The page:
Why Is HIV Called A Retrovirus

Why is HIV called a retrovirus?

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Michael Ugulini eNotes educator| Certified Educator

The Human Immunodeficiency Virus (HIV) is called a retrovirus because the RNA genome transcribes or copies back into the DNA in the host cell. This is by way of reverse transcriptase - a viral enzyme. HIV can only replicate itself within living cells. It uses cells' replication enzymes to makes these copies of itself. The reverse transcriptase enzyme copies the retroviral RNA into DNA.

DNA is the genetic material of living organisms; RNA is genetic material that is typically single-stranded. The HIV virus infects cells of the immune system. Its terrible effect is that it destroys these cells. In addition, this retrovirus destroy's the immune system's ability to fight off invaders that seek to compromise the immune system and cause health problems.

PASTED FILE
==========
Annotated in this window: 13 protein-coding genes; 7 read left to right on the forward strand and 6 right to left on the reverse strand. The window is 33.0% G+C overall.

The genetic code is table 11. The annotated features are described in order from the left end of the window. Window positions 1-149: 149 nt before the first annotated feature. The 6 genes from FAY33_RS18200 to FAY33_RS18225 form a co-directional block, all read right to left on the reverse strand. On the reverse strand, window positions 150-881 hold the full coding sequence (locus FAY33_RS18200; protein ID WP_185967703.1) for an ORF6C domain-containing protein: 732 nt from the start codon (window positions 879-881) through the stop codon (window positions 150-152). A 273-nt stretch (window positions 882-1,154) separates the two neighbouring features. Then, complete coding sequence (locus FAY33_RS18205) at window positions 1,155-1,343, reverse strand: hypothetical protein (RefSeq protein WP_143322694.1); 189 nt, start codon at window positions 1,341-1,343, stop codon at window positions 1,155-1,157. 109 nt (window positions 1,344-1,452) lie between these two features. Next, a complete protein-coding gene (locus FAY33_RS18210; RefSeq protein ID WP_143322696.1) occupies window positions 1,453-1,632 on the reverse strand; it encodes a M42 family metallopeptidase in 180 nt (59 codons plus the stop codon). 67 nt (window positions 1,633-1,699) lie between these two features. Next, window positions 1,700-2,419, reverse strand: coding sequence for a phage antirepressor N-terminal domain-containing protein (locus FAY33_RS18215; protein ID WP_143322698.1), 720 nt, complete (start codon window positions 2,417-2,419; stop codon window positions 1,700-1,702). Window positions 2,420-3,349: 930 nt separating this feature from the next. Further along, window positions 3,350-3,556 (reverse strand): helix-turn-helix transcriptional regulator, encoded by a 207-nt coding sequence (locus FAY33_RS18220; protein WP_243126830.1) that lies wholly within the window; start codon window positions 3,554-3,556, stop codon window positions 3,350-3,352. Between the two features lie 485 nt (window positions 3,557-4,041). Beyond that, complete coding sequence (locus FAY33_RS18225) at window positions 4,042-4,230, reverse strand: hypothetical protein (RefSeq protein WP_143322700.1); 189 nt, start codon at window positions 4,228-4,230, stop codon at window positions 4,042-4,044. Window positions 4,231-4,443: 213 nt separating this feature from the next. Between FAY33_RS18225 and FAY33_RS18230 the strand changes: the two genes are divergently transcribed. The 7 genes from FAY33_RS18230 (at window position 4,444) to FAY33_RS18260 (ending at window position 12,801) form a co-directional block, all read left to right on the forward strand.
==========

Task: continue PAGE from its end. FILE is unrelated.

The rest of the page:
In essence, retroviruses have a unique method of reproduction. Retroviruses utilize the enzyme (protein catalyst) reverse transcriptase (RT) to incorporate their genetic material (RNA) into the genetic material (DNA) of the infected host's cells. The DNA subsequently undergoes incorporation into the host cell chromosome. Consequently, when the retrovirus integrates its genetic material with the host's, it become's part of the host's genome for life.

Retroviruses, belonging to the Retroviridae family, carry their genetic information in RNA. Most cellular organisms carry their genetic material in the aforementioned DNA.



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